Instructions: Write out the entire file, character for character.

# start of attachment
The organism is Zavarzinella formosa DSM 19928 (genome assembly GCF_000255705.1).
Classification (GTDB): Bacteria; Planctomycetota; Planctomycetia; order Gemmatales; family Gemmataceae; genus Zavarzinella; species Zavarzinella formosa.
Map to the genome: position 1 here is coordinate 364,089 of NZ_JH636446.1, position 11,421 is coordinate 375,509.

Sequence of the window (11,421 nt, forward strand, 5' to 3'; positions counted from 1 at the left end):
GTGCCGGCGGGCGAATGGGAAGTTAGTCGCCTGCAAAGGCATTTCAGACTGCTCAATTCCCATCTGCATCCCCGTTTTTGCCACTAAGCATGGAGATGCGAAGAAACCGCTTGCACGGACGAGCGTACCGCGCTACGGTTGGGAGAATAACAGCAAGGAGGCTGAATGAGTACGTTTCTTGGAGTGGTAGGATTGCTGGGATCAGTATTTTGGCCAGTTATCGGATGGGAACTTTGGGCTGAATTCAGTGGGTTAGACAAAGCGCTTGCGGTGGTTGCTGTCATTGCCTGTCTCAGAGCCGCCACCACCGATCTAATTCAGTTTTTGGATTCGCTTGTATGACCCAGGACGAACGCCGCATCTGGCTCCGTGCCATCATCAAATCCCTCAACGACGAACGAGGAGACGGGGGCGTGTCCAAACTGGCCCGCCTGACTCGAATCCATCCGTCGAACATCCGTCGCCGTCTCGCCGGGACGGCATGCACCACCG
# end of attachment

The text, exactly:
The organism is Zavarzinella formosa DSM 19928 (genome assembly GCF_000255705.1).
Classification (GTDB): Bacteria; Planctomycetota; Planctomycetia; order Gemmatales; family Gemmataceae; genus Zavarzinella; species Zavarzinella formosa.
Map to the genome: position 1 here is coordinate 364,089 of NZ_JH636446.1, position 11,421 is coordinate 375,509.

Sequence of the window (11,421 nt, forward strand, 5' to 3'; positions counted from 1 at the left end):
GTGCCGGCGGGCGAATGGGAAGTTAGTCGCCTGCAAAGGCATTTCAGACTGCTCAATTCCCATCTGCATCCCCGTTTTTGCCACTAAGCATGGAGATGCGAAGAAACCGCTTGCACGGACGAGCGTACCGCGCTACGGTTGGGAGAATAACAGCAAGGAGGCTGAATGAGTACGTTTCTTGGAGTGGTAGGATTGCTGGGATCAGTATTTTGGCCAGTTATCGGATGGGAACTTTGGGCTGAATTCAGTGGGTTAGACAAAGCGCTTGCGGTGGTTGCTGTCATTGCCTGTCTCAGAGCCGCCACCACCGATCTAATTCAGTTTTTGGATTCGCTTGTATGACCCAGGACGAACGCCGCATCTGGCTCCGTGCCATCATCAAATCCCTCAACGACGAACGAGGAGACGGGGGCGTGTCCAAACTGGCCCGCCTGACTCGAATCCATCCGTCGAACATCCGTCGCCGTCTCGCCGGGACGGCATGCACCACCG